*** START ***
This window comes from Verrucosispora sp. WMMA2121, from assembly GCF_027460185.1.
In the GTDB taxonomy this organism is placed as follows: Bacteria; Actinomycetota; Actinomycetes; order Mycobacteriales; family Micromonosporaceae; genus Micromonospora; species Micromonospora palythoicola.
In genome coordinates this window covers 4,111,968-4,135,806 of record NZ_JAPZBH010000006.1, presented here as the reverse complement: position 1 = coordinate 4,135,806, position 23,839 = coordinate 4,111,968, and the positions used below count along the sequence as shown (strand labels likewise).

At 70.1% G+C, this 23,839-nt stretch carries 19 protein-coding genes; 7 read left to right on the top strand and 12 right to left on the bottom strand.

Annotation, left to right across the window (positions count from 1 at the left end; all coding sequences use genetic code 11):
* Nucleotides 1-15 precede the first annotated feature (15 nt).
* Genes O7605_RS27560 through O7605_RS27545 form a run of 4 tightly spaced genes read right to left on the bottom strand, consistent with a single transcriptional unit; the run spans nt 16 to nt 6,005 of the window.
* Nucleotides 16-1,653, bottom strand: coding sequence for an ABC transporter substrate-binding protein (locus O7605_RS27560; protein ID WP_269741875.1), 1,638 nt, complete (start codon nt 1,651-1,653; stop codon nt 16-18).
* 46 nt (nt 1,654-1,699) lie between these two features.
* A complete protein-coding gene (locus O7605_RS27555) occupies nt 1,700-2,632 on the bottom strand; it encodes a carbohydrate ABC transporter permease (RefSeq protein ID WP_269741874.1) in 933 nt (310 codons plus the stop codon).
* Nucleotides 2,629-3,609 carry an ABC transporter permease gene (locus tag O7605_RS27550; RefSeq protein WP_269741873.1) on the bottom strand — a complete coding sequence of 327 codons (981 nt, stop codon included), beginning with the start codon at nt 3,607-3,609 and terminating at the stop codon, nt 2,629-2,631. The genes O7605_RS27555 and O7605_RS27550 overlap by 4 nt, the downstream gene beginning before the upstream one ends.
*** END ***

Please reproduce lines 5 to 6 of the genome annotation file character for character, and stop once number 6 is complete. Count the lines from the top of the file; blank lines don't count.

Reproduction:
Annotation, left to right across the window (positions count from 1 at the left end; all coding sequences use genetic code 11):
* Nucleotides 1-15 precede the first annotated feature (15 nt).